Course Description

Innovation in information and emerging technologies. Classroom and individual student activities will address strategies and exercises for how to develop, grow and vet ideas, and build teams ready to create a product, service or business.

Whether you aspire to starting your own entrepreneurial company with a team, work in a nonprofit organization (NGO = non-governmental organization) to contribute to society, or are being recruited by a large organization that appears in the press for its great work environments (such as a Google or Twitter), you have an important role to play in our economy as an innovator and entrepreneurial thinker. This course is the first in a series of four courses required for the IDS (Idea Design Startup) Minor. Creativity and strategies for idea generation (about all aspects of the business) is the central theme, defined as “the application of a person’s mental ability and curiosity to discover something new.” This course is intended to provide the cognitive foundation for idea generation and creative thinking for the IDS Minor courses in which students identify a feasible idea to be pitched for competitions. The concept of design is a significant part of all four courses in the IDS Minor.

IDS 301 meets with IST 627.


This is a 3 credit course. Undergraduate students earn 3 credits for IDS 301, and graduate students earn 3 credits for completion of IST 627 with the addition of a graduate student/team assignment.

Professor of Record

Marcene Sonneborn


Graduate students and undergraduate students who are willing to apply strategies for being innovative, creative, and entrepreneurial, and who are willing to take risks to make a difference in the world.

Learning Objectives

After taking this course, the students will be able to:

Generate, develop, grow and vet new product, service and business ideas

  1. Apply the concept of stimulus thinking and using random objects in the environment to generate new ideas, including conversations with others.
  2. Make decisions that recognize the role of team and managing individuals to be a part of an innovation team.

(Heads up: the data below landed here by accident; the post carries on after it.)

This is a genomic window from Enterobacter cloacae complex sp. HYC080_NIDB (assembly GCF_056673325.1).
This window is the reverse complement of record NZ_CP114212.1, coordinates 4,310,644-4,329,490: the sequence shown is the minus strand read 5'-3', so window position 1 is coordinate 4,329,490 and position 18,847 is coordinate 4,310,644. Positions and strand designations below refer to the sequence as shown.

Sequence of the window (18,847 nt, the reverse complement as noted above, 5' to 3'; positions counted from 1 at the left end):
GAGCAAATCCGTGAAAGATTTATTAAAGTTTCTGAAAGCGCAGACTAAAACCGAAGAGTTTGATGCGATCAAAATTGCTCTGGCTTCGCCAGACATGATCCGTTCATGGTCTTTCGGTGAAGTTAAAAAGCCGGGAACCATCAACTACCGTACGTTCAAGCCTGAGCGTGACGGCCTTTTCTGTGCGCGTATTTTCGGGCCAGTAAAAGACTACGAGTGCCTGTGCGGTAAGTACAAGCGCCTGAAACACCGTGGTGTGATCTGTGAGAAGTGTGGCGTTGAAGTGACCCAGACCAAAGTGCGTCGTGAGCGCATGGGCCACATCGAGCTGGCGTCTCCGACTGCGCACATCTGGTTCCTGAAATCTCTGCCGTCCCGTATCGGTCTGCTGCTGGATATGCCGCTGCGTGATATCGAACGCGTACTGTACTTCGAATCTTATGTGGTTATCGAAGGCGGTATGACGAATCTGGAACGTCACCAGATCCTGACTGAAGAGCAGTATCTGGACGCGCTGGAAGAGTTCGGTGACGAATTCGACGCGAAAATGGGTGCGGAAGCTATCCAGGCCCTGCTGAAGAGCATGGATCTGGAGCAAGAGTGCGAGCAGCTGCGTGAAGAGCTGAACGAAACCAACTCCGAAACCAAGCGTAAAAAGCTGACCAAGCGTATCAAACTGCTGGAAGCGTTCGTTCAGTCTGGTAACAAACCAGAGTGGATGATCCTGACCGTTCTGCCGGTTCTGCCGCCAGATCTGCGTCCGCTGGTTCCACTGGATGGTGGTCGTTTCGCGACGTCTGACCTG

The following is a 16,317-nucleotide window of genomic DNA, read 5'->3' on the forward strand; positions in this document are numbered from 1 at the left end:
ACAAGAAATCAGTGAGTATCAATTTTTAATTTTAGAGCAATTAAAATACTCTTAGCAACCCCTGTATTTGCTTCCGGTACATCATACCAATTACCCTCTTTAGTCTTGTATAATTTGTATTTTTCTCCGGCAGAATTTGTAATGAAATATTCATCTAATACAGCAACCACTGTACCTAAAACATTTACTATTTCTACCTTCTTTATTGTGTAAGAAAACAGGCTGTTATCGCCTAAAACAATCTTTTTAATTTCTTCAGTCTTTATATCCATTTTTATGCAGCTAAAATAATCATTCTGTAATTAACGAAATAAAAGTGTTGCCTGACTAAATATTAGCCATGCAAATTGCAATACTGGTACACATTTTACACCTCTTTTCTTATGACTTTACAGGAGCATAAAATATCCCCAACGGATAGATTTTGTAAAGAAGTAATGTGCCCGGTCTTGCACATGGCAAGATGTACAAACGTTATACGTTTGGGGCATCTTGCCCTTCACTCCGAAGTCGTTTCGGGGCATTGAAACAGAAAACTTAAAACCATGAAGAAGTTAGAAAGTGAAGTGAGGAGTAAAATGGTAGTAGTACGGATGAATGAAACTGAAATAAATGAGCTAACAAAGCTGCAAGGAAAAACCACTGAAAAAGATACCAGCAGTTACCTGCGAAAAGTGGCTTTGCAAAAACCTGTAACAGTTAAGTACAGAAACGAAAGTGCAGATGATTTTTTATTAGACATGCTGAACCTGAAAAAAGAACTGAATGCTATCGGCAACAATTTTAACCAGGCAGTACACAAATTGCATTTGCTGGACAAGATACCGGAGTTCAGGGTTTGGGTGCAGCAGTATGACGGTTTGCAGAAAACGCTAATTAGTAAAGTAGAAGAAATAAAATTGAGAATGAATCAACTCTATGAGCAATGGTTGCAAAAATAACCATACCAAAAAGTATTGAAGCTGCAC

3. Recognize and assess opportunities in multiple environments.

Understand the concept of an innovation ecosystem, its components and value in the economy

  1. Describe the elements of an innovation ecosystem as an environment for development and growth of ideas into something of value to individuals, society or the economy.
  2. Demonstrate the skills to follow the path of an innovation from original idea and innovator to its present form by describing “the players” and their functions within an innovation ecosystem Select an innovative company and describe the conditions, the serendipitous events, and the people/organizations who were key to the success of an innovation, or were instrumental in its ultimate failure.
  3. Be able to conceptualize and pitch a business idea to potential stakeholders, investors and partners in a new venture or organization.

Demonstrate the ability to communicate ideas, objectives and aspirations to others as an important element on the path from idea to realization of a dream

  1. Assess what makes some ideas more business-appropriate than others.
  2. Present a business idea to potential stakeholders and supporters (potential executives, partners, co-workers and investors).
  3. Focus your idea on other people’s problems, needs and wants (PNWs) as you build your business model and company.
  4. Critically evaluate the competition and identify opportunities that others have missed in a market.
  5. Assess and accumulate the necessary resources to start a venture.

Course Syllabus

Other iSchool Courses

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